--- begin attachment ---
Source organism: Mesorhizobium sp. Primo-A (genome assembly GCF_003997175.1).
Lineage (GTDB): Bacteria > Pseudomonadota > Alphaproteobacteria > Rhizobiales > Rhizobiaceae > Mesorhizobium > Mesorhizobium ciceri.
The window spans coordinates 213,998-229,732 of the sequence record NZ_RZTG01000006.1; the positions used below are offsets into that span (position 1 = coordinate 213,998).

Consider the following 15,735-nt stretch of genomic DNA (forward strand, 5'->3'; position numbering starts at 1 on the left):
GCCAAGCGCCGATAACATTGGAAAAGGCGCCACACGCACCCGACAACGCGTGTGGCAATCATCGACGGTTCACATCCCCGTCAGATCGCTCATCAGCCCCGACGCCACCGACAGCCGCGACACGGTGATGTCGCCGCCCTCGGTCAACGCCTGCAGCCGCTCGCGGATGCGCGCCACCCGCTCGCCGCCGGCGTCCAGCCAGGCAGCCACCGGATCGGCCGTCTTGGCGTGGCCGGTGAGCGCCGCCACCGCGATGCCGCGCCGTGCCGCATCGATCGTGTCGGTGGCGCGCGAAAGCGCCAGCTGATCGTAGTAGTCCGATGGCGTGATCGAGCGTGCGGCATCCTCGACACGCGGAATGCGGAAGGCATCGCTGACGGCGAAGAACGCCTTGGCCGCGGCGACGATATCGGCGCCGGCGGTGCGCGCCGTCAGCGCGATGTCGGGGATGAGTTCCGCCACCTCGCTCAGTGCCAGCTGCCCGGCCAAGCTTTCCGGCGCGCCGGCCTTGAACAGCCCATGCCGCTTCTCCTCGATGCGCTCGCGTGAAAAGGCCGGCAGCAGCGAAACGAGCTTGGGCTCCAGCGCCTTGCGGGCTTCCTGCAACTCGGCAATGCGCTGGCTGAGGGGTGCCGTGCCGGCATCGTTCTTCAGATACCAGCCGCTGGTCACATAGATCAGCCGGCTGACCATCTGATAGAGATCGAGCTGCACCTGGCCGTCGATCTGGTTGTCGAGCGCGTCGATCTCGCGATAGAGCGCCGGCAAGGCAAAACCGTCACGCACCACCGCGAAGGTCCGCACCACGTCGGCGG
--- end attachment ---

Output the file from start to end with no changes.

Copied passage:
Source organism: Mesorhizobium sp. Primo-A (genome assembly GCF_003997175.1).
Lineage (GTDB): Bacteria > Pseudomonadota > Alphaproteobacteria > Rhizobiales > Rhizobiaceae > Mesorhizobium > Mesorhizobium ciceri.
The window spans coordinates 213,998-229,732 of the sequence record NZ_RZTG01000006.1; the positions used below are offsets into that span (position 1 = coordinate 213,998).

Consider the following 15,735-nt stretch of genomic DNA (forward strand, 5'->3'; position numbering starts at 1 on the left):
GCCAAGCGCCGATAACATTGGAAAAGGCGCCACACGCACCCGACAACGCGTGTGGCAATCATCGACGGTTCACATCCCCGTCAGATCGCTCATCAGCCCCGACGCCACCGACAGCCGCGACACGGTGATGTCGCCGCCCTCGGTCAACGCCTGCAGCCGCTCGCGGATGCGCGCCACCCGCTCGCCGCCGGCGTCCAGCCAGGCAGCCACCGGATCGGCCGTCTTGGCGTGGCCGGTGAGCGCCGCCACCGCGATGCCGCGCCGTGCCGCATCGATCGTGTCGGTGGCGCGCGAAAGCGCCAGCTGATCGTAGTAGTCCGATGGCGTGATCGAGCGTGCGGCATCCTCGACACGCGGAATGCGGAAGGCATCGCTGACGGCGAAGAACGCCTTGGCCGCGGCGACGATATCGGCGCCGGCGGTGCGCGCCGTCAGCGCGATGTCGGGGATGAGTTCCGCCACCTCGCTCAGTGCCAGCTGCCCGGCCAAGCTTTCCGGCGCGCCGGCCTTGAACAGCCCATGCCGCTTCTCCTCGATGCGCTCGCGTGAAAAGGCCGGCAGCAGCGAAACGAGCTTGGGCTCCAGCGCCTTGCGGGCTTCCTGCAACTCGGCAATGCGCTGGCTGAGGGGTGCCGTGCCGGCATCGTTCTTCAGATACCAGCCGCTGGTCACATAGATCAGCCGGCTGACCATCTGATAGAGATCGAGCTGCACCTGGCCGTCGATCTGGTTGTCGAGCGCGTCGATCTCGCGATAGAGCGCCGGCAAGGCAAAACCGTCACGCACCACCGCGAAGGTCCGCACCACGTCGGCGG